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Reading with and without wrapping

Presenter: Shawn Henry

Educational video taken from the W3Cx Introduction to Web Accessibility course.

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Shawn back here!

This next activity illustrates the importance of text wrapping that is making sure that you don't have to scroll both horizontally and vertically to read a block of text.

It's hard for anyone to manipulate and comprehend text if they have to scroll both ways.

And especially hard for people with cognitive disabilities and motor impairments, like tremors.

Which I'll show you.

This is more commonly an issue for people with low vision, because people with low vision often increase the text size and the spacing.

So wrapping becomes more of an issue.

I usually do about 150% size and 1.5 or 2 line spacing depending on how my vision is doing at the time.

So this is something that's a personal issue for me as well.

Some people need much more zoom, e.g., 400%.

So I'm gonna show you text that is at about 400%. I'm gonna show you one that requires horizontal scrolling and one that does not.

OK, we have this page and it's large text.

There's about 30 characters wide. There's about 3 lines of text and the text wraps.

So I only need to scroll down to read it.

I’ll read through that and scroll down as I go along.

[Shawn reads:] “Text customization for readability. Millions of people cannot read normally formatted text, and millions more will not be able to in the coming years as their vision declines due to ageing. Many people with low vision, dyslexia, and related conditions and situations that impact reading cannot read the text in print books, newspapers, manuals, etc. (even with reading glasses). However they can read text that is formatted differently, for example, with larger letters, different font, more spacing, etc.”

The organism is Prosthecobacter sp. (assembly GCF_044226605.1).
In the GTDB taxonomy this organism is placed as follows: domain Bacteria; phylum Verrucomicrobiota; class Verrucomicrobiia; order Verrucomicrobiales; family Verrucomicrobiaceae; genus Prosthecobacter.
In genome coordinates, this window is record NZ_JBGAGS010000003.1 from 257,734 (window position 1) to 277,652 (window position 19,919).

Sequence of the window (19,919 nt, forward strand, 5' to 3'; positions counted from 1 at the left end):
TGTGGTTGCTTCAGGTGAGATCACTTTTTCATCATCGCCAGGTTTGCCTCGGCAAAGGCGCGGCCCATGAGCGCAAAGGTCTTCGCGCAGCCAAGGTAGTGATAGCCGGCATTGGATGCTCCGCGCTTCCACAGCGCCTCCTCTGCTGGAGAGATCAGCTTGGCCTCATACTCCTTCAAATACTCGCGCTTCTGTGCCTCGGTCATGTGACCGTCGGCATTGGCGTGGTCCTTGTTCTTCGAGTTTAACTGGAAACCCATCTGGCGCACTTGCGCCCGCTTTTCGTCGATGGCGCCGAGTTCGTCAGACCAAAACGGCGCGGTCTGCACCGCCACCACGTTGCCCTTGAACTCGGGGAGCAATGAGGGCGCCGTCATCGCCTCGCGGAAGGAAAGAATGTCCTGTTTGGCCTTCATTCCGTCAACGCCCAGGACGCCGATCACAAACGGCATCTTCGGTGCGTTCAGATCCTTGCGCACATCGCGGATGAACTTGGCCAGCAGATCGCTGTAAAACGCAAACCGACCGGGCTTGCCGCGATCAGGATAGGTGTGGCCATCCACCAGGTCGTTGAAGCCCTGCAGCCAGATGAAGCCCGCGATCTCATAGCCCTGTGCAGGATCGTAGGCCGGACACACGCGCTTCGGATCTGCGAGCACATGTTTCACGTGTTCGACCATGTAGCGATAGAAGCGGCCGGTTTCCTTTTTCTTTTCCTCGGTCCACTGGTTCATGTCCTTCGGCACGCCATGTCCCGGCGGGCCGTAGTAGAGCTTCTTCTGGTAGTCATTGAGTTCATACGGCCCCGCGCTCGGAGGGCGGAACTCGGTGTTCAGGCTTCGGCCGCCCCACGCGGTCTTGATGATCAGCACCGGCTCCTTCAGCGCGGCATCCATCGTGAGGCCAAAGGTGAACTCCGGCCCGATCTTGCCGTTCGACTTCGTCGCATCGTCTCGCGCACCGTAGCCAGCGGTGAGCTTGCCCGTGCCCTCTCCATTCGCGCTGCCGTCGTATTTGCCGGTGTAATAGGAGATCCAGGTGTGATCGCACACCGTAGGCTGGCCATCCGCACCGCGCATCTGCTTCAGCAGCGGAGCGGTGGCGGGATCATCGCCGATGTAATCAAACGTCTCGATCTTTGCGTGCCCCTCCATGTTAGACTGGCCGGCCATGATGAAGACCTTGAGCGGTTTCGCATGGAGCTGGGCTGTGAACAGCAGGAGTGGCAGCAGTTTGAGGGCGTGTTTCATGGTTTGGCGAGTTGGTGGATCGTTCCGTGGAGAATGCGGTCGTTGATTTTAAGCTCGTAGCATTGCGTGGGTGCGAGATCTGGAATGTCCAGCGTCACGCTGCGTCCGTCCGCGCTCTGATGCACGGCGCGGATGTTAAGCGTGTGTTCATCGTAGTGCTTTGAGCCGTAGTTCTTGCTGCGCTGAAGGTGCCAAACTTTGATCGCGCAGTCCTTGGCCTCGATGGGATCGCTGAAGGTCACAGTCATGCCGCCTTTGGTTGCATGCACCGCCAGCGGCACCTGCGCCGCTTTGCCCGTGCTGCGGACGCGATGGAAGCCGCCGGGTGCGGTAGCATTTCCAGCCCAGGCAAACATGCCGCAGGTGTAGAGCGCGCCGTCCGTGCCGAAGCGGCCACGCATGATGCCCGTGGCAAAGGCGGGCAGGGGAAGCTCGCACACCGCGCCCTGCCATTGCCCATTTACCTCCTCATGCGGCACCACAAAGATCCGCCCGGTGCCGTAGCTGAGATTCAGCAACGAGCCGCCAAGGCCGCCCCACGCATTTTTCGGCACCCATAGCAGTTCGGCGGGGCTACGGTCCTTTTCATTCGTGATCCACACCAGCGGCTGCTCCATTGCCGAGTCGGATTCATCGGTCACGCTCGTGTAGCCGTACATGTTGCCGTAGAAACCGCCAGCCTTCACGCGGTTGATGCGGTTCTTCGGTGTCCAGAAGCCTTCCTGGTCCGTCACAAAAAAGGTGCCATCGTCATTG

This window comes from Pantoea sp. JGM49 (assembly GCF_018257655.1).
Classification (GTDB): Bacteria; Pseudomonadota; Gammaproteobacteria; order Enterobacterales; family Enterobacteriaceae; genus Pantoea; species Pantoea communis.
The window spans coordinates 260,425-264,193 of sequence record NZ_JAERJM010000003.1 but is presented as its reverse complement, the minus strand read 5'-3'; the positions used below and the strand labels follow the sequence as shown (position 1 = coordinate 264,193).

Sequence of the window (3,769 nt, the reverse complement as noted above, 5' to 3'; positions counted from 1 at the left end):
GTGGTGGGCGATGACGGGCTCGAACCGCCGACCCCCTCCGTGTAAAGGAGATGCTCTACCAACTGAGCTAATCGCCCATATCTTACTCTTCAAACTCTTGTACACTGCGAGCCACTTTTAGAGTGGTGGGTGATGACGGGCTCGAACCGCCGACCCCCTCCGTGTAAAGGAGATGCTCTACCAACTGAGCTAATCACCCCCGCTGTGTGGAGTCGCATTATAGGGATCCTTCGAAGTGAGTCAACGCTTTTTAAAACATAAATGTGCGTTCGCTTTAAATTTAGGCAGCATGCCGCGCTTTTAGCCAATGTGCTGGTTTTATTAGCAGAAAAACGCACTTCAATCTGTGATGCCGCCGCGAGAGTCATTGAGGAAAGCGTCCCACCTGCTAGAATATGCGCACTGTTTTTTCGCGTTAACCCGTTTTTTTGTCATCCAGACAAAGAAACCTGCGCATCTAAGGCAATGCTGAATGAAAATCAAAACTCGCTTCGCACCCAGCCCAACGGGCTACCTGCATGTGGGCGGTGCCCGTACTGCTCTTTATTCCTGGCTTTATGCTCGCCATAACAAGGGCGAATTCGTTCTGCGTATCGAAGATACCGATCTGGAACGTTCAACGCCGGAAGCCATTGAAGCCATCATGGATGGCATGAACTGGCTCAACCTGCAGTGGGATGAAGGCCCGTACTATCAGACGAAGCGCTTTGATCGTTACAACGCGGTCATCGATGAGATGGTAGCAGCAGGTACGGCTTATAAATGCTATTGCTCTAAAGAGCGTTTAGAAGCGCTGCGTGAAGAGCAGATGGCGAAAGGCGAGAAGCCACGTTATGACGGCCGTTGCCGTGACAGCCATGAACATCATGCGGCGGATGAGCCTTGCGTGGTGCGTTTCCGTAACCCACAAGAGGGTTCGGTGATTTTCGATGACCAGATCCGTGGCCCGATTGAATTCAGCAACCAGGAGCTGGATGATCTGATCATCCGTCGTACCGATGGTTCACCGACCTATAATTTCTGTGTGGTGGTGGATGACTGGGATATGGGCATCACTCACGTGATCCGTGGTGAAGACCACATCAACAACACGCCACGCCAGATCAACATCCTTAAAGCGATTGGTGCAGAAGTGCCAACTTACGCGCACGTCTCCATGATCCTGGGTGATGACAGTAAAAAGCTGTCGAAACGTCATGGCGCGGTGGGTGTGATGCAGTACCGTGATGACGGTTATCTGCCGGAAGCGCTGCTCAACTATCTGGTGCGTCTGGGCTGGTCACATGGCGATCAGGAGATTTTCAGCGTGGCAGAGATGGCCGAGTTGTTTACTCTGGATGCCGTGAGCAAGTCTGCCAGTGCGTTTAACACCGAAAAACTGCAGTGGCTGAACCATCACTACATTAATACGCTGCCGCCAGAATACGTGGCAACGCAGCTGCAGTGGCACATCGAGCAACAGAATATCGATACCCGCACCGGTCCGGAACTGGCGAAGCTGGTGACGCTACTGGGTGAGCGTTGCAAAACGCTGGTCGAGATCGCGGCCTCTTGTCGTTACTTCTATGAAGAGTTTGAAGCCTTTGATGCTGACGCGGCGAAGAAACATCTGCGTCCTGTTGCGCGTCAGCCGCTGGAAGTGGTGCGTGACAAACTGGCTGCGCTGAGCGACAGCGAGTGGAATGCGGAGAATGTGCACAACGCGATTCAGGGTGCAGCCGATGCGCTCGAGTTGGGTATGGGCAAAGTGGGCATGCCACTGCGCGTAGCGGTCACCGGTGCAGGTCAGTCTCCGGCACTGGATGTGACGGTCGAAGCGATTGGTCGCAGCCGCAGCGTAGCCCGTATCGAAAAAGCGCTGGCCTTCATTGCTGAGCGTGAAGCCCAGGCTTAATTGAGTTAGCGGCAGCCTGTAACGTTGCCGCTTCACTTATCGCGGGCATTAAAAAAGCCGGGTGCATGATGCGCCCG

Alright, that was pretty easy! Now I'm going to look at the same text, but without wrapping.

So now I'm gonna have to scroll both horizontally and vertically to read a line.

Let’s say I’m using a mouse and have some dexterity issues and see how that goes. Ok, so next page. Next page. Now I'm gonna start to read this one.

[Shawn reads:] “Text customization for…”.

I know I've got to find the scroll. Horizontal scrolling.

“for readability.”

OK, I think that's the end of line. So I go there to scroll back to next line.

“Millions of people… cannot read… normally-formatted text… and millions more”

OK, I've got to go to the next line.

Oops, wait! Where am I?

“millions more…”

OK, go back to the beginning of line.

“will not be able to in the… coming years as… their vision declines… due to ageing”

OK, next line.

We scroll down to…

Oh, I went too far!

Oh, where am I?

I can't get it to… go where I want.

Ok, I'm gonna use the…

Ah, here it is!

Now I go and gonna find the horizontal scrollbar.

“Many people with low vision"

Wait, did I already read that?

OK, you got the point. Even in the best of cases, when I'm using the mouse, whatever, it’s harder to process the content when anyone has to scroll two ways whether you have disabilities or not.

So later in the course you'll learn more about the user experiences and the accessibility requirements and standards guidelines around this accessibility issue.



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